The lived experience of paediatric nurses’ caring for children with non-accidental head injuries
Gibbs, Kristy-Anne Rebecca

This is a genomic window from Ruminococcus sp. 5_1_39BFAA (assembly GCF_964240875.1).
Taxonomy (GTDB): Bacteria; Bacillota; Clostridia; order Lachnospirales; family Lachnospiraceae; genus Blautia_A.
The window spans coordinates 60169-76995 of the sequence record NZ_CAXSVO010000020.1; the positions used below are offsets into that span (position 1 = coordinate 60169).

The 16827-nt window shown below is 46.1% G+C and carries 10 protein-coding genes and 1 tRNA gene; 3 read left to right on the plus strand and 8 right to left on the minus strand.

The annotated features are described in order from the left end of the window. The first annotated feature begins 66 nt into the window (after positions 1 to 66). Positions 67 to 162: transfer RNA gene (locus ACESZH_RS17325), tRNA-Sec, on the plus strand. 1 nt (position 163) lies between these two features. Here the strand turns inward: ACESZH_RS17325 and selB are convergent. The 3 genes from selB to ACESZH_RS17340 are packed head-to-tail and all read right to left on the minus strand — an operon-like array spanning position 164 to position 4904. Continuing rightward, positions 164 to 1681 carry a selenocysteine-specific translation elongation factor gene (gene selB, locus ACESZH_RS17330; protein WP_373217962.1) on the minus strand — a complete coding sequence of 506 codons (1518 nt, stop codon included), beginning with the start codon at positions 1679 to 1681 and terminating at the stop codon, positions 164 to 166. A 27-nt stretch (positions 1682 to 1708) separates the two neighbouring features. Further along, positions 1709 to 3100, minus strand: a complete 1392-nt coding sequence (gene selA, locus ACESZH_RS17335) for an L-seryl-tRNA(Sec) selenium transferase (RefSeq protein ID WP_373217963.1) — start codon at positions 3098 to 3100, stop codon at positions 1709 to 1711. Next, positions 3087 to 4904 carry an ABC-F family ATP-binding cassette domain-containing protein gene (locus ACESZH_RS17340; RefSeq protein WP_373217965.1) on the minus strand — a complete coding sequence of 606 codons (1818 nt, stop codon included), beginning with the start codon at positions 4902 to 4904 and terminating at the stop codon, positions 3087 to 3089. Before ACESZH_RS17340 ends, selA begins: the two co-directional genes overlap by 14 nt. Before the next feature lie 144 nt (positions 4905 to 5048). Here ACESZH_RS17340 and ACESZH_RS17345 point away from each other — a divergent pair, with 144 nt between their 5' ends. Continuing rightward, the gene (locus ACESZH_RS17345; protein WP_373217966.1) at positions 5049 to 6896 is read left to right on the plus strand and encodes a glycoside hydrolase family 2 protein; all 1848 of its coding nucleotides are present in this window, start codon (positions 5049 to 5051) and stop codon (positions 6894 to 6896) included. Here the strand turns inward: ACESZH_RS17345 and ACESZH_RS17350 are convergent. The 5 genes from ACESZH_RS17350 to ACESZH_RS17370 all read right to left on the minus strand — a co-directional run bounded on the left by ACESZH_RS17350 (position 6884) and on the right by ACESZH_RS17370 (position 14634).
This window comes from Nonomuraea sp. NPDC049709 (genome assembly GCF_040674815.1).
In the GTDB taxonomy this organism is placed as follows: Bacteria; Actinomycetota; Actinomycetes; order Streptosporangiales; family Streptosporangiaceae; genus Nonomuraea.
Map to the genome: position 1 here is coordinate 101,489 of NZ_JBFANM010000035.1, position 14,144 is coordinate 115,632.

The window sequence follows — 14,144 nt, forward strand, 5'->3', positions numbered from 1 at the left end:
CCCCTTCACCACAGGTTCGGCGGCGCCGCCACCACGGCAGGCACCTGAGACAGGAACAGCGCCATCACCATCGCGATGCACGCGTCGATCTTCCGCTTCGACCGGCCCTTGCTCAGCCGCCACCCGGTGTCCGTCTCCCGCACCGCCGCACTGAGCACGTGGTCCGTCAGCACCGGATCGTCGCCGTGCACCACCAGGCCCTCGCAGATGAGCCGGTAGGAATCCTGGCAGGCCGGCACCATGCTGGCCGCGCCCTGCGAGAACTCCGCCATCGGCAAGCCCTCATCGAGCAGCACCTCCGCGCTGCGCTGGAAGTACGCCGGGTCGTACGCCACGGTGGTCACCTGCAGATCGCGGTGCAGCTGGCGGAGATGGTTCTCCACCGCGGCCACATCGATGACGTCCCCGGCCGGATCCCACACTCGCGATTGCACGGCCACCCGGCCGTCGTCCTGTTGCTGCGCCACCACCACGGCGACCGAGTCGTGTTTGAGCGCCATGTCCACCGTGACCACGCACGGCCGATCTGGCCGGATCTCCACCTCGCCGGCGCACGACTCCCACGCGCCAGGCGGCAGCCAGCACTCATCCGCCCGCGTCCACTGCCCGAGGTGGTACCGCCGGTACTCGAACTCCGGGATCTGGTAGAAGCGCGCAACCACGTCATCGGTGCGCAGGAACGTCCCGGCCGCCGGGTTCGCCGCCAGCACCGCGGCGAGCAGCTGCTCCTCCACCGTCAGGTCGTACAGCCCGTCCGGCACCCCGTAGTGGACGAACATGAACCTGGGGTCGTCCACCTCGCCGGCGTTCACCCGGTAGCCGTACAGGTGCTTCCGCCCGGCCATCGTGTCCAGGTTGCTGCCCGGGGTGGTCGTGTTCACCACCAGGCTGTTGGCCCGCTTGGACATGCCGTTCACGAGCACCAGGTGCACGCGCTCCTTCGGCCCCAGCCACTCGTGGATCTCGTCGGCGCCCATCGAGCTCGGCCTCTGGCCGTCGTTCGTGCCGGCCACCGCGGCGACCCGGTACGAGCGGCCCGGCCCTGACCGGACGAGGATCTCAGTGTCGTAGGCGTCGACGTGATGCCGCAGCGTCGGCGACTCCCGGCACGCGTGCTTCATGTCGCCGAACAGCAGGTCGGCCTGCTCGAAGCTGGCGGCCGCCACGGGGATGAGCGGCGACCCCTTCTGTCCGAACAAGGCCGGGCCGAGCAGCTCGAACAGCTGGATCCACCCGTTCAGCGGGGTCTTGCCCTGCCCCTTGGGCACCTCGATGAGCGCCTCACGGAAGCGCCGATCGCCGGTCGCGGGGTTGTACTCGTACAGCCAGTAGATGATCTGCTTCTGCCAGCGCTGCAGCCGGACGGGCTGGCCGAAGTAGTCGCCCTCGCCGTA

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Child abuse remains a significant issue in New Zealand and rates of non-accidental injuries continue to rise. Non-accidental head injury (NAHI) is a major cause of mortality in young children; further, a considerable proportion of survivors will live a life with severe developmental and neurological dysfunction. The aim of this research study is to describe, using the interpretive hermeneutic phenomenological approach, the phenomenon of the lived experiences of nurses who care for children and their families who are admitted to hospital with head injuries of a non-accidental nature. This study offers an understanding into the experience of nursing children with NAHI. The philosophical underpinnings of hermeneutic phenomenology, guided by the writings of Heidegger and van Manen were used to design and carry out this research study. Semi-structured interviews were conducted with six nurses who had at least two years’ experience of nursing children with NAHI in Auckland, New Zealand. Transcripts of the interviews were analysed with the rich participant stories, uncovering the lived experiences of working in this challenging area. Two overarching themes emerged. Nursing children with NAHI is different from the care of children admitted with accidental injuries or medical conditions. Nurses experience is different in the protocol that is followed when children are admitted to hospital; in the complex nature of relationships between the nurse and the family; and in the tension arising from maintaining a non-judgmental approach towards families. Nursing children with NAHI requires the nurse to adopt protective qualities, conceptualised in this study by the form of a shield. These qualities are used as a form of self-protection to minimise the distress of the circumstances surrounding the child’s injuries, as well as a mechanism to protect their relationship with the child’s family. These protective qualities are manifested in their care through an acute awareness of their role as a nurse; creating and maintaining professional boundaries; and shifting the focus of their care towards the child. The data raises important discussion points surrounding the emotional labour required of nurses caring for children with NAHI and their families; the maintenance of a professional demeanour; and implementing and sustaining a family-centred care approach. The findings have highlighted areas in this practice setting that are challenging to normally fundamental aspects of paediatric nursing practice. Recommendations have been made to support the improvement of nursing children and their families with NAHI which acknowledges this area of practice as unique and specialised in its complexity and emotional labour.